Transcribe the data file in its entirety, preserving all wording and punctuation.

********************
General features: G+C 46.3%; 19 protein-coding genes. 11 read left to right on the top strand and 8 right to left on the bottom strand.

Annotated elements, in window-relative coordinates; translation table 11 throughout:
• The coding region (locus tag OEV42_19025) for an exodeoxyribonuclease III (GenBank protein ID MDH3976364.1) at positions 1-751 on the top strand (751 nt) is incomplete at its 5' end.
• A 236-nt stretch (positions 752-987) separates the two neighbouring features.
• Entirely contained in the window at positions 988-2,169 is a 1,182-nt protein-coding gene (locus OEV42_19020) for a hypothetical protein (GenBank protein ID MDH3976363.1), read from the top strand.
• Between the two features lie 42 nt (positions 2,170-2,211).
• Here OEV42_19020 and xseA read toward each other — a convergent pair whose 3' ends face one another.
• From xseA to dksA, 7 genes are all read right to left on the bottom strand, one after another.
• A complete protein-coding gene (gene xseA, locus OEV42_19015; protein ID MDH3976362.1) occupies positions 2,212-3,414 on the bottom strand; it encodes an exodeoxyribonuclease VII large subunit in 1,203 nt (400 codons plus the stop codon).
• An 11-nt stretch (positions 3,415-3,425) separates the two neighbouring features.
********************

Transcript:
General features: G+C 46.3%; 19 protein-coding genes. 11 read left to right on the top strand and 8 right to left on the bottom strand.

Annotated elements, in window-relative coordinates; translation table 11 throughout:
• The coding region (locus tag OEV42_19025) for an exodeoxyribonuclease III (GenBank protein ID MDH3976364.1) at positions 1-751 on the top strand (751 nt) is incomplete at its 5' end.
• A 236-nt stretch (positions 752-987) separates the two neighbouring features.
• Entirely contained in the window at positions 988-2,169 is a 1,182-nt protein-coding gene (locus OEV42_19020) for a hypothetical protein (GenBank protein ID MDH3976363.1), read from the top strand.
• Between the two features lie 42 nt (positions 2,170-2,211).
• Here OEV42_19020 and xseA read toward each other — a convergent pair whose 3' ends face one another.
• From xseA to dksA, 7 genes are all read right to left on the bottom strand, one after another.
• A complete protein-coding gene (gene xseA, locus OEV42_19015; protein ID MDH3976362.1) occupies positions 2,212-3,414 on the bottom strand; it encodes an exodeoxyribonuclease VII large subunit in 1,203 nt (400 codons plus the stop codon).
• An 11-nt stretch (positions 3,415-3,425) separates the two neighbouring features.